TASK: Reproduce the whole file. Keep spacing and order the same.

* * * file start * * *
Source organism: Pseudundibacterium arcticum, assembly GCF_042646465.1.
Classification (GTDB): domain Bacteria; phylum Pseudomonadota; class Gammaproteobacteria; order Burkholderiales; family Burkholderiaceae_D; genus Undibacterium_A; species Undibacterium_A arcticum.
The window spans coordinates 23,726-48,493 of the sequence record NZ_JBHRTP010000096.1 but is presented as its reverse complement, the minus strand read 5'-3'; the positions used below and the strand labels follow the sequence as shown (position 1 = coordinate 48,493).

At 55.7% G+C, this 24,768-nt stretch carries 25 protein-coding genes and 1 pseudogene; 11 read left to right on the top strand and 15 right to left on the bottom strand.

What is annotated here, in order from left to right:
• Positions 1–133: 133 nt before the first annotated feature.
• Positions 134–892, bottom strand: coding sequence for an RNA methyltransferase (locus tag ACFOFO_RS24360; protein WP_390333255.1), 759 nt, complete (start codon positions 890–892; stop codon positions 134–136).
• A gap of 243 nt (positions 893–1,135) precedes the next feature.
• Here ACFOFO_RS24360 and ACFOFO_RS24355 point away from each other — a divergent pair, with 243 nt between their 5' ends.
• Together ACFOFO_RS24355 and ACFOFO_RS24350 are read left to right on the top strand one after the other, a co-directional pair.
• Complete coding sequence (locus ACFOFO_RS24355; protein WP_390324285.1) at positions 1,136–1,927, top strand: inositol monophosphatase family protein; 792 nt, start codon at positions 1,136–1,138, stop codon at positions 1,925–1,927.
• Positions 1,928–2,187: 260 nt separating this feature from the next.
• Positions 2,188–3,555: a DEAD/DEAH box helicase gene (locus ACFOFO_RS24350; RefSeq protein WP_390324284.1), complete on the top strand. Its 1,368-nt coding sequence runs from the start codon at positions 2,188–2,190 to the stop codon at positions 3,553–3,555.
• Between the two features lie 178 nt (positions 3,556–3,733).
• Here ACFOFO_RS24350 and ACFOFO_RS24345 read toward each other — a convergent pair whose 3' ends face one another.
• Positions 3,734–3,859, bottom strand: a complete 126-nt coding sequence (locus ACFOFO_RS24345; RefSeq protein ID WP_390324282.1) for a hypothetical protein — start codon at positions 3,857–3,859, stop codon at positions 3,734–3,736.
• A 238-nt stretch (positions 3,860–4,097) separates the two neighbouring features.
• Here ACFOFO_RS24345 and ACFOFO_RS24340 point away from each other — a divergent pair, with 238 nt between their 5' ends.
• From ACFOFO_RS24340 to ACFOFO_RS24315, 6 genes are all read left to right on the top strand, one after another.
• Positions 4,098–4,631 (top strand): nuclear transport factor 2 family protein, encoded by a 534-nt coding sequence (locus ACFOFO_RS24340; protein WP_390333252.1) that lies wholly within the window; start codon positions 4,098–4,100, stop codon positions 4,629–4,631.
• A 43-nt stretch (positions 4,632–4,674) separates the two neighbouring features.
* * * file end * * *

Source organism: Pseudundibacterium arcticum, assembly GCF_042646465.1.
Classification (GTDB): domain Bacteria; phylum Pseudomonadota; class Gammaproteobacteria; order Burkholderiales; family Burkholderiaceae_D; genus Undibacterium_A; species Undibacterium_A arcticum.
The window spans coordinates 23,726-48,493 of the sequence record NZ_JBHRTP010000096.1 but is presented as its reverse complement, the minus strand read 5'-3'; the positions used below and the strand labels follow the sequence as shown (position 1 = coordinate 48,493).

At 55.7% G+C, this 24,768-nt stretch carries 25 protein-coding genes and 1 pseudogene; 11 read left to right on the top strand and 15 right to left on the bottom strand.

What is annotated here, in order from left to right:
• Positions 1–133: 133 nt before the first annotated feature.
• Positions 134–892, bottom strand: coding sequence for an RNA methyltransferase (locus tag ACFOFO_RS24360; protein WP_390333255.1), 759 nt, complete (start codon positions 890–892; stop codon positions 134–136).
• A gap of 243 nt (positions 893–1,135) precedes the next feature.
• Here ACFOFO_RS24360 and ACFOFO_RS24355 point away from each other — a divergent pair, with 243 nt between their 5' ends.
• Together ACFOFO_RS24355 and ACFOFO_RS24350 are read left to right on the top strand one after the other, a co-directional pair.
• Complete coding sequence (locus ACFOFO_RS24355; protein WP_390324285.1) at positions 1,136–1,927, top strand: inositol monophosphatase family protein; 792 nt, start codon at positions 1,136–1,138, stop codon at positions 1,925–1,927.
• Positions 1,928–2,187: 260 nt separating this feature from the next.
• Positions 2,188–3,555: a DEAD/DEAH box helicase gene (locus ACFOFO_RS24350; RefSeq protein WP_390324284.1), complete on the top strand. Its 1,368-nt coding sequence runs from the start codon at positions 2,188–2,190 to the stop codon at positions 3,553–3,555.
• Between the two features lie 178 nt (positions 3,556–3,733).
• Here ACFOFO_RS24350 and ACFOFO_RS24345 read toward each other — a convergent pair whose 3' ends face one another.
• Positions 3,734–3,859, bottom strand: a complete 126-nt coding sequence (locus ACFOFO_RS24345; RefSeq protein ID WP_390324282.1) for a hypothetical protein — start codon at positions 3,857–3,859, stop codon at positions 3,734–3,736.
• A 238-nt stretch (positions 3,860–4,097) separates the two neighbouring features.
• Here ACFOFO_RS24345 and ACFOFO_RS24340 point away from each other — a divergent pair, with 238 nt between their 5' ends.
• From ACFOFO_RS24340 to ACFOFO_RS24315, 6 genes are all read left to right on the top strand, one after another.
• Positions 4,098–4,631 (top strand): nuclear transport factor 2 family protein, encoded by a 534-nt coding sequence (locus ACFOFO_RS24340; protein WP_390333252.1) that lies wholly within the window; start codon positions 4,098–4,100, stop codon positions 4,629–4,631.
• A 43-nt stretch (positions 4,632–4,674) separates the two neighbouring features.